Modeling Solubility with DeepChem

This notebook shows how to use DeepChem to build a predictive model for aqueous solubility. It's based on one included in the DeepChem source repository. The following steps are covered:

  1. Obtain a solubility dataset.
  2. Inspect the dataset structures and associated data.
  3. Featurize molecules.
  4. Split the dataset into training, validation, and testing subsets.
  5. Train a random forest model.
  6. Optimize the model hyperparameters.
  7. Plot prediced vs. measured solubilities for the testing subset.

Begin by importing DeepChem and ensuring the correct version.

In [133]:
import deepchem


We'll be using an aqueous solubility dataset adapated from the paper by Delaney.

In [134]:
!wget -O delaney-processed.csv  


The next few steps will produce some simple visualizations of the data set. Only two colums will be used in this notebook:

  • smiles
  • measured log solubility in mols per litre

Printing column headings and row count yields a quick overview of what's contained in the data file.

In [135]:
from import load_from_disk

dataset_file= "delaney-processed.csv"
dataset = load_from_disk(dataset_file)
print("Columns: %s" % str(dataset.columns.values))
print("Rows: %s" % str(dataset.shape[0]))
Columns: ['Compound ID' 'ESOL predicted log solubility in mols per litre'
 'Minimum Degree' 'Molecular Weight' 'Number of H-Bond Donors'
 'Number of Rings' 'Number of Rotatable Bonds' 'Polar Surface Area'
 'measured log solubility in mols per litre' 'smiles']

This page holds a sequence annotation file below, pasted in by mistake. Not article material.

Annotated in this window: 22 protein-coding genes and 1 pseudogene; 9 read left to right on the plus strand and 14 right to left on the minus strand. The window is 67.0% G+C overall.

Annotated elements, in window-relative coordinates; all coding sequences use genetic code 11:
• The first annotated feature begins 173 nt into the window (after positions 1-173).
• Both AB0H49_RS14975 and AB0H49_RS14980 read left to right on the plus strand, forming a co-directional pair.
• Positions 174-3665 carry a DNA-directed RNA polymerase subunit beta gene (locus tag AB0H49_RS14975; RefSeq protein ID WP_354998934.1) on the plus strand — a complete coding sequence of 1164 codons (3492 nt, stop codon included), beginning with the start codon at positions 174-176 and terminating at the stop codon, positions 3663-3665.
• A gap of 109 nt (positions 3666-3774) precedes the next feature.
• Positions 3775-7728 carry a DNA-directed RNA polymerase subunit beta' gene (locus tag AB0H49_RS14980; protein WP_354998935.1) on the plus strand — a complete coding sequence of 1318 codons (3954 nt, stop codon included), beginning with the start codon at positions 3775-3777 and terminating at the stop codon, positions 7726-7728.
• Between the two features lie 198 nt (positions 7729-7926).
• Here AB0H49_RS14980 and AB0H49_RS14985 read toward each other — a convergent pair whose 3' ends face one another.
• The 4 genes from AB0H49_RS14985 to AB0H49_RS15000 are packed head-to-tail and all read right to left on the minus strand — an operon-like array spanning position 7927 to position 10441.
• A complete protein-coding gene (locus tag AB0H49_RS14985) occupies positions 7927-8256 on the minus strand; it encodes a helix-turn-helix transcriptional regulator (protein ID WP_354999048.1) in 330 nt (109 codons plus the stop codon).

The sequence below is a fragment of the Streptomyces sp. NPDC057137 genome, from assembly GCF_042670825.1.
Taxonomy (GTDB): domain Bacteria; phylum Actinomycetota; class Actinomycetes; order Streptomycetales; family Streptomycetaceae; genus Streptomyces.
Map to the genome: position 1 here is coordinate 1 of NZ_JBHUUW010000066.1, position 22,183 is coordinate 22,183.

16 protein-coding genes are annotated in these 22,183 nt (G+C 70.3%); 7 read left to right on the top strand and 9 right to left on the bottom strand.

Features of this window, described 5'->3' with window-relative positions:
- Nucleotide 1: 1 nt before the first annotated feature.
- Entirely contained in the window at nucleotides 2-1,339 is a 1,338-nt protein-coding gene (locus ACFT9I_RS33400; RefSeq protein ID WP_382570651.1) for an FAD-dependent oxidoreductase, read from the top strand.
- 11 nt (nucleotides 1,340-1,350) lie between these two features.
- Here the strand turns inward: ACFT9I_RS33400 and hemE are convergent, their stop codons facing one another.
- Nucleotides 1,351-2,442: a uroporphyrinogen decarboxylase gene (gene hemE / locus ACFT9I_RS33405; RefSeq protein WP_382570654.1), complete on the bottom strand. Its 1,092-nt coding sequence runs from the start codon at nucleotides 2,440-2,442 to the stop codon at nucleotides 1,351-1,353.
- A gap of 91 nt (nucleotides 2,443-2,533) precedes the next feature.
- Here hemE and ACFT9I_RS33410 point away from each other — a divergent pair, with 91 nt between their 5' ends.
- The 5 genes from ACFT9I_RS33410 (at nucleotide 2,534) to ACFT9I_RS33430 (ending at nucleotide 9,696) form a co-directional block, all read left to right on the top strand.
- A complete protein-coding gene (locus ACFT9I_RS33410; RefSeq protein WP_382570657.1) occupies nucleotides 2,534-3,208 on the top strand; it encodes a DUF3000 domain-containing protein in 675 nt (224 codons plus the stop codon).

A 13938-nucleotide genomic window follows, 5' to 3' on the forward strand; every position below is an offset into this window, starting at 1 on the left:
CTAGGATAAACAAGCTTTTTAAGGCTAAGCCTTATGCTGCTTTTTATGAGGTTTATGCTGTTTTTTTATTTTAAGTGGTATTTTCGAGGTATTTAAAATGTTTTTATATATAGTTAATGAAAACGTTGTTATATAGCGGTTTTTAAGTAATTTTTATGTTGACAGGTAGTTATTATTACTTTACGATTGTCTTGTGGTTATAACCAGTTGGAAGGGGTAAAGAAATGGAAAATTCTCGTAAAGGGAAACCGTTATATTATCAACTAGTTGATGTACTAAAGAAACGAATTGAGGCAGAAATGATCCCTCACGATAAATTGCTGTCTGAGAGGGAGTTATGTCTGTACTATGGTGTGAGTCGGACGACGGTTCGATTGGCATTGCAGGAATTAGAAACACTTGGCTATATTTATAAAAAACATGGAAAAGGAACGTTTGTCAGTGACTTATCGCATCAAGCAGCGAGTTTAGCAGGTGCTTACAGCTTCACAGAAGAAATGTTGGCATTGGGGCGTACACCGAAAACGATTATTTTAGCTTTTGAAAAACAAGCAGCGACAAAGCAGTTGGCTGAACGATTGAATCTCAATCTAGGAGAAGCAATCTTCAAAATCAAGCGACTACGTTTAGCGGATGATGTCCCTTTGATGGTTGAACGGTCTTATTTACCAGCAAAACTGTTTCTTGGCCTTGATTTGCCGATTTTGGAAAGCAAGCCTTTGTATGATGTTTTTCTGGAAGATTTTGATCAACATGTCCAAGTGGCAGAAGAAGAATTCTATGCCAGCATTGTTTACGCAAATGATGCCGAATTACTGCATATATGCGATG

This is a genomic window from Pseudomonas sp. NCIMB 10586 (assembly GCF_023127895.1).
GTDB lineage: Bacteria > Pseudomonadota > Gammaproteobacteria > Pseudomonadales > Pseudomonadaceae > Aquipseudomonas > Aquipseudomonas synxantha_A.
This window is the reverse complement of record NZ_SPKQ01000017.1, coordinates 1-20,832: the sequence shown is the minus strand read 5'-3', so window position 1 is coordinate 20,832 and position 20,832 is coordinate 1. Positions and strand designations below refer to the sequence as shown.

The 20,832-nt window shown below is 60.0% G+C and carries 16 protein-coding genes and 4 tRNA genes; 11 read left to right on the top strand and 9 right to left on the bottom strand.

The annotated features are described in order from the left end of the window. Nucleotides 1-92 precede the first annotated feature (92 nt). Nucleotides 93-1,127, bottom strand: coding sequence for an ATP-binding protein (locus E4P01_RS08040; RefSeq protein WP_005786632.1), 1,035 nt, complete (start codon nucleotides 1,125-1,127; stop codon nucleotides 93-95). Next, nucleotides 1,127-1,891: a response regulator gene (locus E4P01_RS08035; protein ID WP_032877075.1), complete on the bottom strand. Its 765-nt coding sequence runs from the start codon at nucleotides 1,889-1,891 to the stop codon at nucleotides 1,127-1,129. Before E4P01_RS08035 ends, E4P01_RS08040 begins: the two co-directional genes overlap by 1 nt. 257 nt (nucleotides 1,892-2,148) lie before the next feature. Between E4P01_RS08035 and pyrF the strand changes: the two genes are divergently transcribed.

Rows: 1128

To get a feel for what kinds of molecules are present, we can display the first few in a grid.

In [136]:
from rdkit import Chem
from rdkit.Chem import Draw
from itertools import islice

molecules = [Chem.MolFromSmiles(smiles)
             for smiles in islice(dataset['smiles'], 6)]


That's it for structures right now.

In terms of data, we're interested in measured log(solubility). Let's plot the distribution of experimental data.

In [137]:
%matplotlib inline
import matplotlib
import numpy as np
import matplotlib.pyplot as plt

solubilities = np.array(dataset["measured log solubility in mols per litre"])
n, bins, patches = plt.hist(solubilities, 50, facecolor='green', alpha=0.75)
plt.xlabel('Measured log-solubility in mol/liter')
plt.ylabel('Number of compounds')
plt.title(r'Histogram of solubilities')


Having inspected the data set, we turn to building a predictive model.

We'll need to transform the SMILES in the raw dataset into something that DeepChem can work with. Fingerprints offer a good option. Transformations of this kind are done with a DeepChem Featurizer. A Featurizer transforms input data into a form more appropriate for machine learning.

In [138]:
import deepchem as dc

featurizer = dc.feat.CircularFingerprint(size=1024)

As the name implies, dc.feat.CircularFingerprint is a kind of featurizer that transofrms SMILES into extended connectivity (circular) fingerprints, computed by RDKit.

Having constructed the Featurizer, we rebuild dataset, replacing smiles with the corresponding fingerprint.

In [139]:
loader =
      tasks=["measured log solubility in mols per litre"], feature_field="smiles",
dataset = loader.create_dataset(dataset_file)


It's common to split a data set into randomized training/validation/testing subsets. The DeepChem authors note that molecular datasets must further account for chemical space. Specifically, subsets of the data should attempt to generate evenly-represented populations of chemical space.